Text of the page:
When I least expected it, a job I would have never thought of requested an interview. I was open but skeptical. A full series of interviews and over a month later, I received an offer.
I got laid off sometime in June of 2018 and started my current position in November 2018. Between the two jobs, I had two contract roles, so I received unemployment for three full weeks and stipend for lower-paying projects.
I know the universe put me through a series of difficulties in order to present me with this opportunity
The recruiter for my current role reached out to me when I was on a flight to Vietnam. I was already in an Eat, Pray, Love state of mind, so I was open to the conversation but not putting too much faith in it. It was upon going through the series of interviews and speaking with the employees there that changed my mind. I found my new work home, and I just needed them to feel the same. When the offer finally came in over a month after the initial conversation, I was over the moon. I knew in my heart it was right. I had no doubts—this was where I needed to be. Honestly, today, I know the universe put me through a series of difficulties in order to present me with this opportunity. It all sounds so cheesy, but as someone that has worked for some pretty low-rated-on-Glassdoor companies, this work culture is a breath of fresh air.
It transformed my life, in and out of work.
I see how to communicate effectively and respectfully in the office, live a more holistic life, enjoy moments without relying on excess, and appreciate all the lives around me without the distraction of self-doubt or bitterness towards the world. It’s a totally foreign feeling, and the PTSD (seriously, people tell me I have PTSD) still lingers in my day-to-day. I carry the paranoia of coworkers being unhappy with me, not liking my work, or scheming to fire me on a basis that’s too regular for my liking. It’s a burden that I alone shoulder, but one I also have the power to lessen the weight. And with my support group, including originals and newcomers, it’s becoming easier.
It was upon being laid off that I saw the frequency that this happens. A number of close friends came forward and shared their stories with me. From being unemployed for a few weeks to upward of a year, none of these millennials knew that day of work to be their last day. But, like me, they had a sense that it was coming.
I’m not going to lie and say I was happy at the job that laid me off. In fact, I was horribly miserable. I knew from day one it wasn’t the right fit for me, and it only got worse from there. By the time I got laid off, I was at the point where my self-confidence and employee morale were completely depleted. Not only did I need to leave—they needed to remove me. I wore my unhappiness everywhere I went in that company, and in knowing that I was no longer a fit there, I also carried my paranoia everywhere I went. I constantly thought my coworkers were speaking poorly of me, or my manager was planning on cutting me (the latter of which proved true).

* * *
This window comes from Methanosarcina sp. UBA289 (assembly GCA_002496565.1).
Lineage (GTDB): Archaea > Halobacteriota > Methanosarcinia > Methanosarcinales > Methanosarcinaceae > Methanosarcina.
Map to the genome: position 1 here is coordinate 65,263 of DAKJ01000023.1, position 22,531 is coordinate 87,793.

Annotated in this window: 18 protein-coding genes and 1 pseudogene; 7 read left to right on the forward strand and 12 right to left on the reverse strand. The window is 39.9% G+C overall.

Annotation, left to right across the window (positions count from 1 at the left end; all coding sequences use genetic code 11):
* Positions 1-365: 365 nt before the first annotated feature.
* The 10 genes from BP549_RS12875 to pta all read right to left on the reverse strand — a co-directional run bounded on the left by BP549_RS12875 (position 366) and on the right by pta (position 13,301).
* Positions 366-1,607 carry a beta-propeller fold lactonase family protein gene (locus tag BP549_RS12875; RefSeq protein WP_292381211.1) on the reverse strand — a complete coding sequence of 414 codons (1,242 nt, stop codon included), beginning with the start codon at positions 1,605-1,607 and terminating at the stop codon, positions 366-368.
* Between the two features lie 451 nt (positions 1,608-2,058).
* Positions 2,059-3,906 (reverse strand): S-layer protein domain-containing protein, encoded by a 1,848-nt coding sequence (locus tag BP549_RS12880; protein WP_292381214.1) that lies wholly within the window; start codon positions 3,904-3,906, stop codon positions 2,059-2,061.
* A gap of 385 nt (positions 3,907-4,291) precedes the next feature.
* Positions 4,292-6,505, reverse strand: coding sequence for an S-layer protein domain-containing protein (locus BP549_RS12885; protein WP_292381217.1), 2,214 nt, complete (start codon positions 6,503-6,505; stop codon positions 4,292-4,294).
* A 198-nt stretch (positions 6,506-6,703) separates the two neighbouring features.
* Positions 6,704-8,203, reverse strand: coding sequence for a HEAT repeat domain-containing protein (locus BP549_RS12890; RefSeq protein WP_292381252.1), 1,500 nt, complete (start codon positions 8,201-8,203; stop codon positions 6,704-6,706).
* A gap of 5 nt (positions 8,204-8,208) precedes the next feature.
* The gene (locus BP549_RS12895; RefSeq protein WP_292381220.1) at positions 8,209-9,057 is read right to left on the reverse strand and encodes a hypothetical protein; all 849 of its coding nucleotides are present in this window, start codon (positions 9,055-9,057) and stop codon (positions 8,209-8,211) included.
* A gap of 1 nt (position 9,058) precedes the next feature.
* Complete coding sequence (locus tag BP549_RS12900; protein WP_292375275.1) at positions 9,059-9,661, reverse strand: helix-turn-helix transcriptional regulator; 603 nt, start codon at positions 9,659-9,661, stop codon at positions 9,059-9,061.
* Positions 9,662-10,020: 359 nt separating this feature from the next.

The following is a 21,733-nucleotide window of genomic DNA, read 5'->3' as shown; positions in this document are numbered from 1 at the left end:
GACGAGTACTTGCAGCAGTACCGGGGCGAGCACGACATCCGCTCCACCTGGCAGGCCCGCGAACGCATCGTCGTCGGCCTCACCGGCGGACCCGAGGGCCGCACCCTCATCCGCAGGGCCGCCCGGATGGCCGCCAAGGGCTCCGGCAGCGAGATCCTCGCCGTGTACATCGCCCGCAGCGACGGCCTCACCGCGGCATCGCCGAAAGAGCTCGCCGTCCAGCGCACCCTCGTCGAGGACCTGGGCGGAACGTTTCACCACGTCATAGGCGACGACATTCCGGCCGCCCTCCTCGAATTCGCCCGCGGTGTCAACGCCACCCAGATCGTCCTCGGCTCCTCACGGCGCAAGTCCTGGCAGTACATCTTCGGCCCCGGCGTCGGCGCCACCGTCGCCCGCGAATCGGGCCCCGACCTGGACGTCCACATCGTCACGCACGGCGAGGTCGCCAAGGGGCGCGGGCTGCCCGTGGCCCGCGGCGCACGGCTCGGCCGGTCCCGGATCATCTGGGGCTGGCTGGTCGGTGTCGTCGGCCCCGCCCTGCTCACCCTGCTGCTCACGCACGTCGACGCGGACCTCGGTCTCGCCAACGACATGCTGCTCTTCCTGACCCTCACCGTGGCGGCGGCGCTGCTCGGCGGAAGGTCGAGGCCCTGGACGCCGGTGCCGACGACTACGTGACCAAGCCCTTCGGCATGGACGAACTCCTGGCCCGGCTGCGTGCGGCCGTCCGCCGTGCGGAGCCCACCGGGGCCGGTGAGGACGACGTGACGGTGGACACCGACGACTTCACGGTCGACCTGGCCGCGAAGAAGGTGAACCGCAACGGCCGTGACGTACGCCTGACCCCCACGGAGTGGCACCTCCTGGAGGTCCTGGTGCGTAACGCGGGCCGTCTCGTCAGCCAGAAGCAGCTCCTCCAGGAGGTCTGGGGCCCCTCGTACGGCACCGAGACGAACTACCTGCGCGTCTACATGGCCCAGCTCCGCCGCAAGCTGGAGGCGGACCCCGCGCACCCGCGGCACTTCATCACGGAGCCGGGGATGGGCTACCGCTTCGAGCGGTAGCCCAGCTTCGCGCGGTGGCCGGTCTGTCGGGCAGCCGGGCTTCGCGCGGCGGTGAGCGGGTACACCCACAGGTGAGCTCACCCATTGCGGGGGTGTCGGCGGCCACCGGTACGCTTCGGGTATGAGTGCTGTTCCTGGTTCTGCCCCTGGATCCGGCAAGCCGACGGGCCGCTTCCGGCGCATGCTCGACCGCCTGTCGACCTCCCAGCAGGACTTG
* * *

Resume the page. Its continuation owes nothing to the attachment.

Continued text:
The lesson here is that you can easily become a product of your environment, and also become used to sadness to the point it become a normality. You normalize the ideas that you’re not supposed to enjoy the place you spend a third of your life, work is supposed to make you feel bad, and that your worth is really measured by how a company values (or devalues) you. This is not true. These are the lies we tell ourselves to bring some resemblance of comfort when we know things aren’t right.
At the end of the day, I’m only one person speaking about her experience with this, and everyone that’s been through this carries their own unique perspective. What I hope to offer is, that for those who have recently lost their job or are unhappy with where they are currently, life is incredibly short and yours is so valuable. Never allow the negativity of what others say define who you are. We are all talented in our own skills, and, although the negativity of others may raise doubt, it will never diminish what you offer this world. This is coming from possibly the most cynical person you will ever meet, and it’s absolutely true.
In the same vein, treat those around you with respect and kindness. It’s easy to mirror the behaviors of others when you’re unhappy, and ladder down your sadness onto others. It’s easier for your life as well as theirs to be kind. You don’t have to force it or feel like a fraud, but a simple smile paired with understanding can go miles for your own happiness.
And one last note: If you’re about to let someone go near their birthday, still get them a card. It’s just shitty not to.